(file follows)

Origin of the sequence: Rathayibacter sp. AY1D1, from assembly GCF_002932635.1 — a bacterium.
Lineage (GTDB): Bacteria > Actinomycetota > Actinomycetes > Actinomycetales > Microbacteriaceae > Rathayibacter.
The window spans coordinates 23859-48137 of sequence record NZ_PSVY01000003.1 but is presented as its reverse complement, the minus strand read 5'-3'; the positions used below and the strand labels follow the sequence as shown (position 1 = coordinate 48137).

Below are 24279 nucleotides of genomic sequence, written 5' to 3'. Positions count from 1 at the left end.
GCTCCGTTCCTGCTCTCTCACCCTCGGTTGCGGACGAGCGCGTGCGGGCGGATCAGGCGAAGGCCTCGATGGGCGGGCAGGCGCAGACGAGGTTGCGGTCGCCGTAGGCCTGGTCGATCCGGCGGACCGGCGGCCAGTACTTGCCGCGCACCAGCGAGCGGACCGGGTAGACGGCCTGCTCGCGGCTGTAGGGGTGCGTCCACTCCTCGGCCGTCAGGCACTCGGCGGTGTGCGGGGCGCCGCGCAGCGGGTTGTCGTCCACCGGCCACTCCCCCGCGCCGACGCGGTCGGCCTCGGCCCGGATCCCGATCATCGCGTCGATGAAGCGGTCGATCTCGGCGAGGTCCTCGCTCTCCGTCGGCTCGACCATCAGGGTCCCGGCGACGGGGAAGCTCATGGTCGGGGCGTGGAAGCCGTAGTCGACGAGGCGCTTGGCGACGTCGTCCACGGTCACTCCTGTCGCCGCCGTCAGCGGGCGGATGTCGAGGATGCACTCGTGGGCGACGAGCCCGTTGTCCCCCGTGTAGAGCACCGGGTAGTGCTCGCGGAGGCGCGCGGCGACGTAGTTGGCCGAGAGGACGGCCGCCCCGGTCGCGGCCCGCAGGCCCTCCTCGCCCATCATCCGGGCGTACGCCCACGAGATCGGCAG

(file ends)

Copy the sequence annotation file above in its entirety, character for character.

Origin of the sequence: Rathayibacter sp. AY1D1, from assembly GCF_002932635.1 — a bacterium.
Lineage (GTDB): Bacteria > Actinomycetota > Actinomycetes > Actinomycetales > Microbacteriaceae > Rathayibacter.
The window spans coordinates 23859-48137 of sequence record NZ_PSVY01000003.1 but is presented as its reverse complement, the minus strand read 5'-3'; the positions used below and the strand labels follow the sequence as shown (position 1 = coordinate 48137).

Below are 24279 nucleotides of genomic sequence, written 5' to 3'. Positions count from 1 at the left end.
GCTCCGTTCCTGCTCTCTCACCCTCGGTTGCGGACGAGCGCGTGCGGGCGGATCAGGCGAAGGCCTCGATGGGCGGGCAGGCGCAGACGAGGTTGCGGTCGCCGTAGGCCTGGTCGATCCGGCGGACCGGCGGCCAGTACTTGCCGCGCACCAGCGAGCGGACCGGGTAGACGGCCTGCTCGCGGCTGTAGGGGTGCGTCCACTCCTCGGCCGTCAGGCACTCGGCGGTGTGCGGGGCGCCGCGCAGCGGGTTGTCGTCCACCGGCCACTCCCCCGCGCCGACGCGGTCGGCCTCGGCCCGGATCCCGATCATCGCGTCGATGAAGCGGTCGATCTCGGCGAGGTCCTCGCTCTCCGTCGGCTCGACCATCAGGGTCCCGGCGACGGGGAAGCTCATGGTCGGGGCGTGGAAGCCGTAGTCGACGAGGCGCTTGGCGACGTCGTCCACGGTCACTCCTGTCGCCGCCGTCAGCGGGCGGATGTCGAGGATGCACTCGTGGGCGACGAGCCCGTTGTCCCCCGTGTAGAGCACCGGGTAGTGCTCGCGGAGGCGCGCGGCGACGTAGTTGGCCGAGAGGACGGCCGCCCCGGTCGCGGCCCGCAGGCCCTCCTCGCCCATCATCCGGGCGTACGCCCACGAGATCGGCAG